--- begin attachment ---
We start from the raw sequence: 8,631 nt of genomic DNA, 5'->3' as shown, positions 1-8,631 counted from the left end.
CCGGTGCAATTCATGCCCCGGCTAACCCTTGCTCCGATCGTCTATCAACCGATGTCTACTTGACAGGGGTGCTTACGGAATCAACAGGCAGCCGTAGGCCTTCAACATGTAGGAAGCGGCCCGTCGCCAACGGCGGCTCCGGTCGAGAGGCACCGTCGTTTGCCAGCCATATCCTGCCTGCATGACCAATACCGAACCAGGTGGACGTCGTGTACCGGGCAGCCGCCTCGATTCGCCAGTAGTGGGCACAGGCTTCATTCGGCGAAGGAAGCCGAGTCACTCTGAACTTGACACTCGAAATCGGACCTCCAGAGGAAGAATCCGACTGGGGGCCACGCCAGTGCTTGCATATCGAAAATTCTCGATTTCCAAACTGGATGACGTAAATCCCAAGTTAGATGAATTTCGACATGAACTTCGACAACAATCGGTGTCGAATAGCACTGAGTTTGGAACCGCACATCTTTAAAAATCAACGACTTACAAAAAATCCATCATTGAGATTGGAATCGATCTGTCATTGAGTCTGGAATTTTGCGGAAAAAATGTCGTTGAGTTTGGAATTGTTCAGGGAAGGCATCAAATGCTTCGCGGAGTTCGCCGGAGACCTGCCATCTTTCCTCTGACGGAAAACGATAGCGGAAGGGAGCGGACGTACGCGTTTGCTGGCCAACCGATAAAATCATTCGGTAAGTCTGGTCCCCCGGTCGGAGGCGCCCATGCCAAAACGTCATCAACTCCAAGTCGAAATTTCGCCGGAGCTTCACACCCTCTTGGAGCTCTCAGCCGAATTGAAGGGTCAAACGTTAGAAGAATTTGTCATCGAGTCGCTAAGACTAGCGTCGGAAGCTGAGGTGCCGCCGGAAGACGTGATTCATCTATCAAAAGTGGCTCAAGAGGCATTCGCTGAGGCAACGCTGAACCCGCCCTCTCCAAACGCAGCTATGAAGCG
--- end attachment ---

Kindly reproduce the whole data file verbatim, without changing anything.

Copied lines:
We start from the raw sequence: 8,631 nt of genomic DNA, 5'->3' as shown, positions 1-8,631 counted from the left end.
CCGGTGCAATTCATGCCCCGGCTAACCCTTGCTCCGATCGTCTATCAACCGATGTCTACTTGACAGGGGTGCTTACGGAATCAACAGGCAGCCGTAGGCCTTCAACATGTAGGAAGCGGCCCGTCGCCAACGGCGGCTCCGGTCGAGAGGCACCGTCGTTTGCCAGCCATATCCTGCCTGCATGACCAATACCGAACCAGGTGGACGTCGTGTACCGGGCAGCCGCCTCGATTCGCCAGTAGTGGGCACAGGCTTCATTCGGCGAAGGAAGCCGAGTCACTCTGAACTTGACACTCGAAATCGGACCTCCAGAGGAAGAATCCGACTGGGGGCCACGCCAGTGCTTGCATATCGAAAATTCTCGATTTCCAAACTGGATGACGTAAATCCCAAGTTAGATGAATTTCGACATGAACTTCGACAACAATCGGTGTCGAATAGCACTGAGTTTGGAACCGCACATCTTTAAAAATCAACGACTTACAAAAAATCCATCATTGAGATTGGAATCGATCTGTCATTGAGTCTGGAATTTTGCGGAAAAAATGTCGTTGAGTTTGGAATTGTTCAGGGAAGGCATCAAATGCTTCGCGGAGTTCGCCGGAGACCTGCCATCTTTCCTCTGACGGAAAACGATAGCGGAAGGGAGCGGACGTACGCGTTTGCTGGCCAACCGATAAAATCATTCGGTAAGTCTGGTCCCCCGGTCGGAGGCGCCCATGCCAAAACGTCATCAACTCCAAGTCGAAATTTCGCCGGAGCTTCACACCCTCTTGGAGCTCTCAGCCGAATTGAAGGGTCAAACGTTAGAAGAATTTGTCATCGAGTCGCTAAGACTAGCGTCGGAAGCTGAGGTGCCGCCGGAAGACGTGATTCATCTATCAAAAGTGGCTCAAGAGGCATTCGCTGAGGCAACGCTGAACCCGCCCTCTCCAAACGCAGCTATGAAGCG